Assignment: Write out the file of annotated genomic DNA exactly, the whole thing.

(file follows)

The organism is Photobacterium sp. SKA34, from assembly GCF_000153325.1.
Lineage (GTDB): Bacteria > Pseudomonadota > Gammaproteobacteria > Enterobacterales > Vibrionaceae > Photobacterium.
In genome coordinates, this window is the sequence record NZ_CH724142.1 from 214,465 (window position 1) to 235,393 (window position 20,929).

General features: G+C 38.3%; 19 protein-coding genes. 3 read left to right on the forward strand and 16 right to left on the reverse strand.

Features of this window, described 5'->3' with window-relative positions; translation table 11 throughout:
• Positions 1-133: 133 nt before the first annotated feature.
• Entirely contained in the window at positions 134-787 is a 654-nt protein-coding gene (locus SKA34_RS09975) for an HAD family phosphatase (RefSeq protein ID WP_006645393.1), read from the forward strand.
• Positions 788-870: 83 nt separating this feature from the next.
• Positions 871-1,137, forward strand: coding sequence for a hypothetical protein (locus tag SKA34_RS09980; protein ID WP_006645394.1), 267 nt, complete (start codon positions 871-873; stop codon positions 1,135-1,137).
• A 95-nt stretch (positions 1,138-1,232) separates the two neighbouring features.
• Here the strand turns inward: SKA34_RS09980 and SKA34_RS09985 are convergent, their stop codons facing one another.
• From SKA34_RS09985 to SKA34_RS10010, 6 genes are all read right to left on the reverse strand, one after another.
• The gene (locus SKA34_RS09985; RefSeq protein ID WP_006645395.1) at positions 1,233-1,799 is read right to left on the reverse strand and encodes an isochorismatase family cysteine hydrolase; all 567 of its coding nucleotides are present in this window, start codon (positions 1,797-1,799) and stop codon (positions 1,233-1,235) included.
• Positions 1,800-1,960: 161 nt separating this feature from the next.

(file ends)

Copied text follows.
The organism is Photobacterium sp. SKA34, from assembly GCF_000153325.1.
Lineage (GTDB): Bacteria > Pseudomonadota > Gammaproteobacteria > Enterobacterales > Vibrionaceae > Photobacterium.
In genome coordinates, this window is the sequence record NZ_CH724142.1 from 214,465 (window position 1) to 235,393 (window position 20,929).

General features: G+C 38.3%; 19 protein-coding genes. 3 read left to right on the forward strand and 16 right to left on the reverse strand.

Features of this window, described 5'->3' with window-relative positions; translation table 11 throughout:
• Positions 1-133: 133 nt before the first annotated feature.
• Entirely contained in the window at positions 134-787 is a 654-nt protein-coding gene (locus SKA34_RS09975) for an HAD family phosphatase (RefSeq protein ID WP_006645393.1), read from the forward strand.
• Positions 788-870: 83 nt separating this feature from the next.
• Positions 871-1,137, forward strand: coding sequence for a hypothetical protein (locus tag SKA34_RS09980; protein ID WP_006645394.1), 267 nt, complete (start codon positions 871-873; stop codon positions 1,135-1,137).
• A 95-nt stretch (positions 1,138-1,232) separates the two neighbouring features.
• Here the strand turns inward: SKA34_RS09980 and SKA34_RS09985 are convergent, their stop codons facing one another.
• From SKA34_RS09985 to SKA34_RS10010, 6 genes are all read right to left on the reverse strand, one after another.
• The gene (locus SKA34_RS09985; RefSeq protein ID WP_006645395.1) at positions 1,233-1,799 is read right to left on the reverse strand and encodes an isochorismatase family cysteine hydrolase; all 567 of its coding nucleotides are present in this window, start codon (positions 1,797-1,799) and stop codon (positions 1,233-1,235) included.
• Positions 1,800-1,960: 161 nt separating this feature from the next.